Patent Office Joins Chamber For Piracy, Counterfeiting Tour
The tour is part of the government's Strategy Targeting Piracy (STOP!) initiative, which targets networks trafficking in pirated and counterfeit goods at U.S. borders.
The U.S. Patent and Trademark Office and the U.S. Chamber of Commerce plan a multi-city tour to educate people about counterfeiting and piracy.
The groups kicked off the tour Wednesday in Raleigh, N.C. The tour is part of the USPTO's Strategy Targeting Piracy (STOP!) initiative, which targets networks trafficking in pirated and counterfeit goods at U.S. borders. It also helps small businesses obtain and enforce rights abroad.
Representatives from the Chamber and the Patent Office said small businesses are vulnerable because they often lack knowledge, expertise, and personnel to combat intellectual property theft.
Jon Dudas, under secretary of Commerce for intellectual property and director of the USPTO, said small businesses make up 98% of all North Carolina employers and provide 1.6 million jobs. Last year, North Carolina exported more than $21 billion worth of products, according to the USPTO.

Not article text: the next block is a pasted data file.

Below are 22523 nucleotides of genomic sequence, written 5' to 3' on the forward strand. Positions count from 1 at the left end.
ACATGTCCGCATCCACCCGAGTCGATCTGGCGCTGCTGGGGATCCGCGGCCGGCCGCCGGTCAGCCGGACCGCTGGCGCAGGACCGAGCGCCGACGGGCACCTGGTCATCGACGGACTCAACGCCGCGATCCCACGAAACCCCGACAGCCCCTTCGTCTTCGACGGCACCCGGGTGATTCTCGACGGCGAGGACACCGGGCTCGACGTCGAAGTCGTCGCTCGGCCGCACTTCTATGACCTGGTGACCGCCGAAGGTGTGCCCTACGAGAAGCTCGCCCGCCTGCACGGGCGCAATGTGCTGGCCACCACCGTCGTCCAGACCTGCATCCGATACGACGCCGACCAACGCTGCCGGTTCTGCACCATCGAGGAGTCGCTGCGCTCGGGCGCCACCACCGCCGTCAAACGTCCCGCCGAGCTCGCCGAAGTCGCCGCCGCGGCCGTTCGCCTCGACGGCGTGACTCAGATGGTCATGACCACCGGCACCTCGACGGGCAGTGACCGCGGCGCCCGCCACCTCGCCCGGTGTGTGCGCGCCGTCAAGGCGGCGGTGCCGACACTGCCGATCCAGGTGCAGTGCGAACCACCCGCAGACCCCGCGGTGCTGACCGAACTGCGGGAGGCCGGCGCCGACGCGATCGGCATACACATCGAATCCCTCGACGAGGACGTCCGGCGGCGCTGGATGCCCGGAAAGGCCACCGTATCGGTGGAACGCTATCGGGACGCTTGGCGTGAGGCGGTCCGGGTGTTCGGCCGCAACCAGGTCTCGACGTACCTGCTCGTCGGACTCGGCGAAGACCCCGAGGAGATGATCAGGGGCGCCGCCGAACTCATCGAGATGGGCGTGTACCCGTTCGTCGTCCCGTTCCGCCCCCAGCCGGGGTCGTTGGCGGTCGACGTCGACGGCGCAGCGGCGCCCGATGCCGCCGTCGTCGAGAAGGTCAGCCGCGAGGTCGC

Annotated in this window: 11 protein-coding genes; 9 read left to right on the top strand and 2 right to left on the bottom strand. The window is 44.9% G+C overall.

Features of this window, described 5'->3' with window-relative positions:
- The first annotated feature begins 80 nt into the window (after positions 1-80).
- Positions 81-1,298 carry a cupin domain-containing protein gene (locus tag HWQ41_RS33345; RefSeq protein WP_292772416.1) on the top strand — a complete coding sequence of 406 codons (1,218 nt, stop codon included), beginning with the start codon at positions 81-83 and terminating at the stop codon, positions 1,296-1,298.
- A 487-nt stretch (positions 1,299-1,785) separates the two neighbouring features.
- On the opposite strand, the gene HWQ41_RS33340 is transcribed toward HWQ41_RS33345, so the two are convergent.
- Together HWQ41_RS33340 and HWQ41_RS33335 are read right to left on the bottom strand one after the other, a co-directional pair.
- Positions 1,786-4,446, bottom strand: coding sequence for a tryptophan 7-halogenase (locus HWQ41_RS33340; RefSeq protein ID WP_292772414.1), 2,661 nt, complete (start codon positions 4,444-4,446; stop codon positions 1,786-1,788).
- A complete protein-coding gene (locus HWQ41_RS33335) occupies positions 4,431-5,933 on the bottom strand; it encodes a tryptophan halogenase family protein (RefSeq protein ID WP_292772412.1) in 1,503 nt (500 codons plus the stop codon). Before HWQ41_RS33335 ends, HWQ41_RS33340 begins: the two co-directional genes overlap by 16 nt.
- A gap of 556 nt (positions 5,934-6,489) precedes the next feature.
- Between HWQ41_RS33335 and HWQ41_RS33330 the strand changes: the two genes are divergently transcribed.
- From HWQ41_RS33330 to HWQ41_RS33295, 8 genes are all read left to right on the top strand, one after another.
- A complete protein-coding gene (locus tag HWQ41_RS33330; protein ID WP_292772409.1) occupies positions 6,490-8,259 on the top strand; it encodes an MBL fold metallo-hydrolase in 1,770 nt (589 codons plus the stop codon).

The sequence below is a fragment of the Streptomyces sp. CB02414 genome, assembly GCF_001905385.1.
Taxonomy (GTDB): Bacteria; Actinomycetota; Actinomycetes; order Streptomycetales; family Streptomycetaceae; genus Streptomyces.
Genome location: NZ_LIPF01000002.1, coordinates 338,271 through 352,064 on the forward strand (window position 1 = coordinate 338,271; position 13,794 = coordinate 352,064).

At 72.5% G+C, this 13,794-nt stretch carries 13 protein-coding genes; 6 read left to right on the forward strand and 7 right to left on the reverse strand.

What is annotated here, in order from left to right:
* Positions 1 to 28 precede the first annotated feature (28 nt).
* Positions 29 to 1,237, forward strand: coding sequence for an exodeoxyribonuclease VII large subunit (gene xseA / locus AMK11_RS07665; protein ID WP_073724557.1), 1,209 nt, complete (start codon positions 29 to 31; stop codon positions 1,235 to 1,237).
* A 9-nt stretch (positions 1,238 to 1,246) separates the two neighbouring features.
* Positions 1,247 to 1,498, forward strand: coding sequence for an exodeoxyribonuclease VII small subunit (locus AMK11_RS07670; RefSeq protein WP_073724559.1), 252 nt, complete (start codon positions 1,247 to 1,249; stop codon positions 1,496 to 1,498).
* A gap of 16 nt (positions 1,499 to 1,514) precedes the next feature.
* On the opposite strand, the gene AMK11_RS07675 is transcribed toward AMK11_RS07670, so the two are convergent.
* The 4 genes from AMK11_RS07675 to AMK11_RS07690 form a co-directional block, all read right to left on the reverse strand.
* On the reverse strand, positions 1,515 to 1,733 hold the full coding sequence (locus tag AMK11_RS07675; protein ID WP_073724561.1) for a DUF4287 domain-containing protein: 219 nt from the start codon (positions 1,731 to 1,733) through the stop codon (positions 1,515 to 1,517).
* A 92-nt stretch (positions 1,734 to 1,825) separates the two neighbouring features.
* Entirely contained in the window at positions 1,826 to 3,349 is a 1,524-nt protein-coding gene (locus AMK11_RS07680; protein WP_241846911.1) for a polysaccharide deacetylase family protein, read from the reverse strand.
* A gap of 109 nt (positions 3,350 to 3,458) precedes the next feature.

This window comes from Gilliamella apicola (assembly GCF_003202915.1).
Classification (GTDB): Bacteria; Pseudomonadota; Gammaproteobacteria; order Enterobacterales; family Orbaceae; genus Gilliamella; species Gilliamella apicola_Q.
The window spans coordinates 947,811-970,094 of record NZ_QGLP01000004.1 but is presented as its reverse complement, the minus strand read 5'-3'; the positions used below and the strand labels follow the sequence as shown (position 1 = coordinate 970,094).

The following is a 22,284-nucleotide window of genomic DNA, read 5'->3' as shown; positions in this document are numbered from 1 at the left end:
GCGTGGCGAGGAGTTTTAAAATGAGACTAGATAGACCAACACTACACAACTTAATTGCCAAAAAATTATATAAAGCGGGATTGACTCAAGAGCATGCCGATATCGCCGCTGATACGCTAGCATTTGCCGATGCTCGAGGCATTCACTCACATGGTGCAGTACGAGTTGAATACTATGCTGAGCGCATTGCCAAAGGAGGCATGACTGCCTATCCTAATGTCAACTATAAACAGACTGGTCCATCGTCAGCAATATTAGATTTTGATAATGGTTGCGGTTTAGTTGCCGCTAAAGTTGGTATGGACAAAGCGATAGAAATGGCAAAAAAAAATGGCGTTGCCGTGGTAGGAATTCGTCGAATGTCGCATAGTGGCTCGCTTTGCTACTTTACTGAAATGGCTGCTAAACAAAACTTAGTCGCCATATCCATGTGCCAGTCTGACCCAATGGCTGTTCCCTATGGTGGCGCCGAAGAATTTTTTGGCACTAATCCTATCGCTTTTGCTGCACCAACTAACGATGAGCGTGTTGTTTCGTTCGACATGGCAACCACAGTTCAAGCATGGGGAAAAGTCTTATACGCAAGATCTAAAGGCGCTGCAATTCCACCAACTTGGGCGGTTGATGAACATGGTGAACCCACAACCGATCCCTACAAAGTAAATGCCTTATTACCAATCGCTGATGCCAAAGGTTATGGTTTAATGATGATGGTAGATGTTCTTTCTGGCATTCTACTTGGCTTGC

North Carolina Secretary of State Elaine Marshall, joined representatives from NASCAR, Immigration and Customs Enforcement, the U.S. Department of Justice and several private businesses that sent representatives for Wednesday's presentations.
The tour also will stop in Detroit, San Antonio, Seattle, Portland, and Burlington, Vermont.
The USPTO also has a Web site and a toll free hotline (1-866-999-HALT) to combat intellectual property theft. The site is geared toward small businesses and provides information on the risks of counterfeiting and piracy, while explaining how small businesses can mitigate their risks and make IP protection and priority.
Dudas said in a prepared statement that the tour is a continuation of seminars the USPTO has held to combat piracy and counterfeiting.
"This year, we are proud to team with the U.S. Chamber to continue this mission, and believe that by working together, we can help disseminate this information to the widest possible audience," he said.
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